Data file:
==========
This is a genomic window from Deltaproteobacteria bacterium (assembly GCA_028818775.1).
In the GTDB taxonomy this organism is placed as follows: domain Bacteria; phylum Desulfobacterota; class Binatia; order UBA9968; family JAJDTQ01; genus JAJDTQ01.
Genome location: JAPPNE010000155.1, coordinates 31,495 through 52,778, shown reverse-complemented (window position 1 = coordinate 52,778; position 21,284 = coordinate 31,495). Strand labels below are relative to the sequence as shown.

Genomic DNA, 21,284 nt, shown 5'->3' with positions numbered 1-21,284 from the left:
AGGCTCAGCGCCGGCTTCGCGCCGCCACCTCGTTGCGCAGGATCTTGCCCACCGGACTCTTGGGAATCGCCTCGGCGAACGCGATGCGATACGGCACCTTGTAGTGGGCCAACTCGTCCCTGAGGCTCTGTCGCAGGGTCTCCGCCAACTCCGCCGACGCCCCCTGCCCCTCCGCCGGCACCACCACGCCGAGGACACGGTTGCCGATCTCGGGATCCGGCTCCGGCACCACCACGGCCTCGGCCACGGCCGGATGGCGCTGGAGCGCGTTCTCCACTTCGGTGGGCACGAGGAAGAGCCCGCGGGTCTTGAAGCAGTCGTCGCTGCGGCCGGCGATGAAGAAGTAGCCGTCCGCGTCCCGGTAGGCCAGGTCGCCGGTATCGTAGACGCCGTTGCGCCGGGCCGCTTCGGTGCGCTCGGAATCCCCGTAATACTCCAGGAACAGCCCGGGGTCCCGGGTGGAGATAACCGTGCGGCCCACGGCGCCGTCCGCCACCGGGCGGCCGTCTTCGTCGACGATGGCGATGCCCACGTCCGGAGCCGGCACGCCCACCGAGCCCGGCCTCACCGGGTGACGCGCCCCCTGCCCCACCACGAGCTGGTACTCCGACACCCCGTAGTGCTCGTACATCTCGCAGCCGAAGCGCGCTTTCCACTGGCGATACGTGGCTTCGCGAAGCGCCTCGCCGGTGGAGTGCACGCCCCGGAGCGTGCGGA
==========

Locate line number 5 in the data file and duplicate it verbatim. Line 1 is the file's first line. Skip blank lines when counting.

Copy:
AGGCTCAGCGCCGGCTTCGCGCCGCCACCTCGTTGCGCAGGATCTTGCCCACCGGACTCTTGGGAATCGCCTCGGCGAACGCGATGCGATACGGCACCTTGTAGTGGGCCAACTCGTCCCTGAGGCTCTGTCGCAGGGTCTCCGCCAACTCCGCCGACGCCCCCTGCCCCTCCGCCGGCACCACCACGCCGAGGACACGGTTGCCGATCTCGGGATCCGGCTCCGGCACCACCACGGCCTCGGCCACGGCCGGATGGCGCTGGAGCGCGTTCTCCACTTCGGTGGGCACGAGGAAGAGCCCGCGGGTCTTGAAGCAGTCGTCGCTGCGGCCGGCGATGAAGAAGTAGCCGTCCGCGTCCCGGTAGGCCAGGTCGCCGGTATCGTAGACGCCGTTGCGCCGGGCCGCTTCGGTGCGCTCGGAATCCCCGTAATACTCCAGGAACAGCCCGGGGTCCCGGGTGGAGATAACCGTGCGGCCCACGGCGCCGTCCGCCACCGGGCGGCCGTCTTCGTCGACGATGGCGATGCCCACGTCCGGAGCCGGCACGCCCACCGAGCCCGGCCTCACCGGGTGACGCGCCCCCTGCCCCACCACGAGCTGGTACTCCGACACCCCGTAGTGCTCGTACATCTCGCAGCCGAAGCGCGCTTTCCACTGGCGATACGTGGCTTCGCGAAGCGCCTCGCCGGTGGAGTGCACGCCCCGGAGCGTGCGGA